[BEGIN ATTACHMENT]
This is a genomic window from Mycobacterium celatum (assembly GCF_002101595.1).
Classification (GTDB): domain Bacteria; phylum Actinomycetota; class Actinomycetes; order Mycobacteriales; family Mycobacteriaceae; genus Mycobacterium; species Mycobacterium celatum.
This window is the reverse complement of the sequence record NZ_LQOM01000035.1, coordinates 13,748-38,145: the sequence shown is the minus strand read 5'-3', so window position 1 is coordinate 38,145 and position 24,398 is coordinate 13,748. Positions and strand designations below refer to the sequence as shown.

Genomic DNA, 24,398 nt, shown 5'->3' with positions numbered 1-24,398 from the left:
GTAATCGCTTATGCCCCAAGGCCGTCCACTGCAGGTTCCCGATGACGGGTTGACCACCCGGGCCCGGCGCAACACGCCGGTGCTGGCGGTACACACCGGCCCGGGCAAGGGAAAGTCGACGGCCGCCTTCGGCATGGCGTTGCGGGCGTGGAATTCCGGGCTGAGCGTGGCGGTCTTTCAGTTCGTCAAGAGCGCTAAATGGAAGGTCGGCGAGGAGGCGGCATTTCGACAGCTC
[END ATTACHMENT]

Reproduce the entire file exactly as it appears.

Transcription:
This is a genomic window from Mycobacterium celatum (assembly GCF_002101595.1).
Classification (GTDB): domain Bacteria; phylum Actinomycetota; class Actinomycetes; order Mycobacteriales; family Mycobacteriaceae; genus Mycobacterium; species Mycobacterium celatum.
This window is the reverse complement of the sequence record NZ_LQOM01000035.1, coordinates 13,748-38,145: the sequence shown is the minus strand read 5'-3', so window position 1 is coordinate 38,145 and position 24,398 is coordinate 13,748. Positions and strand designations below refer to the sequence as shown.

Genomic DNA, 24,398 nt, shown 5'->3' with positions numbered 1-24,398 from the left:
GTAATCGCTTATGCCCCAAGGCCGTCCACTGCAGGTTCCCGATGACGGGTTGACCACCCGGGCCCGGCGCAACACGCCGGTGCTGGCGGTACACACCGGCCCGGGCAAGGGAAAGTCGACGGCCGCCTTCGGCATGGCGTTGCGGGCGTGGAATTCCGGGCTGAGCGTGGCGGTCTTTCAGTTCGTCAAGAGCGCTAAATGGAAGGTCGGCGAGGAGGCGGCATTTCGACAGCTC